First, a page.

Quora launches Poe, a way to talk to AI chatbots like ChatGPT in 2022
Signaling its interest in text-generating AI systems like ChatGPT, Quora this week launched a platform called Poe that lets people ask questions, get instant answers and have a back-and-forth dialogue with AI chatbots.
Short for “Platform for Open Exploration,” Poe — which is invite-only and currently only available on iOS — is “designed to be a place where people can easily interact with a number of different AI agents,” a Quora spokesperson told TechCrunch via text message.
“We have learned a lot about building consumer internet products over the last 12 years building and operating Quora. And we are specifically experienced in serving people who are looking for knowledge,” the spokesperson said. “We believe much of what we’ve learned can be applied to this new domain where people are interfacing with large language models.”
Poe, then, isn’t an attempt to build a ChatGPT-like AI model from scratch. ChatGPT — which has an aptitude for answering questions on topics ranging from poetry to coding — has been the subject of controversy for its ability to sometimes give answers that sound convincing but aren’t factually true. Earlier this month, Q&A coding site Stack Overflow temporarily banned users from sharing content generated by ChatGPT, saying the AI made it too easy for users to generate responses and flood the site with dubious answers.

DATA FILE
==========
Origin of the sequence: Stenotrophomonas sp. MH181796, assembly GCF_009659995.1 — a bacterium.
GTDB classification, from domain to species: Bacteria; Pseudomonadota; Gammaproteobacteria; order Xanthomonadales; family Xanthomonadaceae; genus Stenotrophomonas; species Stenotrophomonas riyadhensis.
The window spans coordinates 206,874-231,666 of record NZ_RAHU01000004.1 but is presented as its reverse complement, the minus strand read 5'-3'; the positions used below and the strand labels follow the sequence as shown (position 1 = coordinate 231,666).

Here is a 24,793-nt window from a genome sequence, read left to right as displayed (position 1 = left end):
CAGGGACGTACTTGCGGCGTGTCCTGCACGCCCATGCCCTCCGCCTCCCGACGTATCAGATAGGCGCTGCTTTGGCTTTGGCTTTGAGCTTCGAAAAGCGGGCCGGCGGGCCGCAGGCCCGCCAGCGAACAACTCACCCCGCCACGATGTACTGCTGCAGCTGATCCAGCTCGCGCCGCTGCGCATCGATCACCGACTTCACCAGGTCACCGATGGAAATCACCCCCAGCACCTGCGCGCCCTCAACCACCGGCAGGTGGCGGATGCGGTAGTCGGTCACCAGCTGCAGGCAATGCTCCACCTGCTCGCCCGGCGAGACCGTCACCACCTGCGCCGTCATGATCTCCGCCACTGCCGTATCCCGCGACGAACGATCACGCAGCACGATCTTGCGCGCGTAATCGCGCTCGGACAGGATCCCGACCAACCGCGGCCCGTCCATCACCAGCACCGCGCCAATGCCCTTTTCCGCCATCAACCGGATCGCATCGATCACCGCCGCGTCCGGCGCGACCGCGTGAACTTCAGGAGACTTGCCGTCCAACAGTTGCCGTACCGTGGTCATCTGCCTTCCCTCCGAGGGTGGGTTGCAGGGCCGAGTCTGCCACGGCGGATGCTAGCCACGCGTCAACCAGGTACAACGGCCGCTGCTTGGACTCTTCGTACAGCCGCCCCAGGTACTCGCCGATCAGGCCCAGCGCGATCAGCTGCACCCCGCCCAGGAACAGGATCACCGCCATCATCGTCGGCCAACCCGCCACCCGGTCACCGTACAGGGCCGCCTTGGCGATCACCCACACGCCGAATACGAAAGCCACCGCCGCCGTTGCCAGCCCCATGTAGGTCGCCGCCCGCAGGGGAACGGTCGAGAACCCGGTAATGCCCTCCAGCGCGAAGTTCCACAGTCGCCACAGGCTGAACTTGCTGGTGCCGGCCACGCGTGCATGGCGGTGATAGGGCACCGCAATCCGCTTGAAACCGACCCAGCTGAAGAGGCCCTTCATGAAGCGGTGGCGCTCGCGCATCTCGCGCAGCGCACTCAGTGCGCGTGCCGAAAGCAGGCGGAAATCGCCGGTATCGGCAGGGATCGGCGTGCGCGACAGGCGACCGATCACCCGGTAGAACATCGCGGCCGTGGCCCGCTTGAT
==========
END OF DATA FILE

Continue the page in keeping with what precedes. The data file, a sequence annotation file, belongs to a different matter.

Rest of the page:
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Quora might’ve found itself in hot water if, for instance, it trained a chatbot on its platform’s vast collection of crowdsourced questions and answers. Users might’ve taken issue with their content being used that way — particularly given that some AI systems have been shown to regurgitate parts of the data on which they were trained (e.g. code). Some parties have protested against generative art systems like Stable Diffusion and DALL-E 2 and code-generating systems such as GitHub’s Copilot, which they see as stealing and profiting from their work.
To wit, Microsoft, GitHub and OpenAI are being sued in a class action lawsuit that accuses them of violating copyright law by allowing Copilot to regurgitate sections of licensed code without providing credit. And on the art community portal ArtStation, which earlier this year began allowing AI-generated art on its platform, members began widely protesting by placing “No AI Art” images in their portfolios.